Yesterday evening was a fundraising quiz for the forthcoming production of a play that I am glamorously assistant-directing (‘Miss Julie’ by August Strindberg in the Pearse Centre from 23rd to 27th August). The Quiz Night had a theme – TV and film; it had a location – Robert Reade’s Café and Bar, which was conveniently located outside the Store Street Garda Station, in case of any riots or altercations between competing teams. It had a number of people who had confirmed their attendance. It had a quizmaster. What it didn’t have was prizes.
So I arrived early with a plastic bag full of Tesco’s wine. I didn’t quire manage to utter ‘I want the finest wines known to humanity, I want them here, and I want them now’ to the very nice checkout lady, but I did source some ‘50% off marked price’ bottles.
I made my way upstairs to the venue and laid the bottles out. Then I mosied on over to the offie across the road and purchased another bagful of prosecco and chocolates. Along with a few books of cloakroom tickets, which were going to moonlight that evening as raffle tickets. Obviously, there was no glory to be found in simply taking part – it was all about winning a medium priced bottle of Tesco’s Finest.
This quiz night is funding the arts, I rationalised to my self. THE ARTS!!!
Actually I am a huge fan of table quizzes – having attended quite a few over the past year. They seem to be the ‘go to’ fundraising option for any group or event. Which is convenient if you enjoy the process.
Tonight however, I was not to be a member of a team – I was to be the adjudicator, frenziedly adding numbers and totting totals. However when the quizmaster arrived he casually informed me that my glamourous assistance was unrequired as he could manage just fine by himself.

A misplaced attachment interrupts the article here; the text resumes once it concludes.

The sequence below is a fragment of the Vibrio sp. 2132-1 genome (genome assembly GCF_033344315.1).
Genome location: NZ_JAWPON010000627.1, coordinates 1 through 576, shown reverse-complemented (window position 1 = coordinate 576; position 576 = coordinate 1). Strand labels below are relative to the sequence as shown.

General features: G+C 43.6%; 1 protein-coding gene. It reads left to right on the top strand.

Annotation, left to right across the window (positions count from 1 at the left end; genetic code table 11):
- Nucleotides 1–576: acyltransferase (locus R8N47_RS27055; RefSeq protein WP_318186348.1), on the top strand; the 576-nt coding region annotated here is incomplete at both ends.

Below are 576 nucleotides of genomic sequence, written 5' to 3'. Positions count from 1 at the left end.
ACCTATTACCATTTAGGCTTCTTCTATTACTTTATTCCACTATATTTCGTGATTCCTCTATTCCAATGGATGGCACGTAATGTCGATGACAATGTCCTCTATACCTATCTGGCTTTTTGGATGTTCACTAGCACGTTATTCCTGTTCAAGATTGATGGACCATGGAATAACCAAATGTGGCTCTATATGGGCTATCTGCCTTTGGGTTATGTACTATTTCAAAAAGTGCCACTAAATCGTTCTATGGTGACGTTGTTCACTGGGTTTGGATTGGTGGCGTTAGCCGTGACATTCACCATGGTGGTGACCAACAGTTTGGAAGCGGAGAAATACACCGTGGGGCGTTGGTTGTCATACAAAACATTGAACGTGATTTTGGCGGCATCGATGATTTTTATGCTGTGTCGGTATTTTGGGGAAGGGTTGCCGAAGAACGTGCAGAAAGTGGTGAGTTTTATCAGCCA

Opportunity, I thought, to take part. It’s not about the winning, after all. It’s about the taking part.
I found a team. The crowds gathered. A microphone was thrust into my hand and I was asked to introduce the event. Like a well oiled, perma-tanned daytime television host, I oozed to the front of the room and gave a brief spiel about the upcoming play.
I made my way back to my seat. And the competition began. And it was a remarkably difficult quiz unless you are a fan of specific film genres – science fiction and action in the main. Where was the ‘period drama’ round? Or the low-budget independent round. Or even the Romantic-Comedy-Drama round. Despite my abysmal lack of knowledge, my team contained some buffs, and we launched well.
At the intermission there was fevered debate about the price of a raffle ticket. My suggestion of 1 strip for 3 euro, 5 for 10 euro was rebuffed. We needed to avoid fundraising fatigue among our supporters. Instead we opted for 1 strip for 2 euro, 3 for a fiver.
The quiz progressed, and my contribution to the correct answers remained remarkably low key. So low key it was virtually comatose.
After six nailbiting rounds, all answer sheets were collected and the raffle began. The good thing about including many raffle prizes means that there is a strong likelihood that you’ll win a prize. Everyone at my table won a little something.
And then the results. Starting from the lowest score the results were announced. Our name was not called. Fifth place was announced. Then fourth. Where were we? Third place. Not us. Could it be humanly possible that we’d won this thing? Not quite.
But in second place was my team – humbly named ‘The Crap Jedi’.
As two of the team had already left for the evening to catch last buses, I went home, loaded down with a bag full of wine. For the first time in my table quiz history with a prize that I had bought myself (I’d been reimbursed from the takings of course), only two hours earlier.
There’s no business like show business.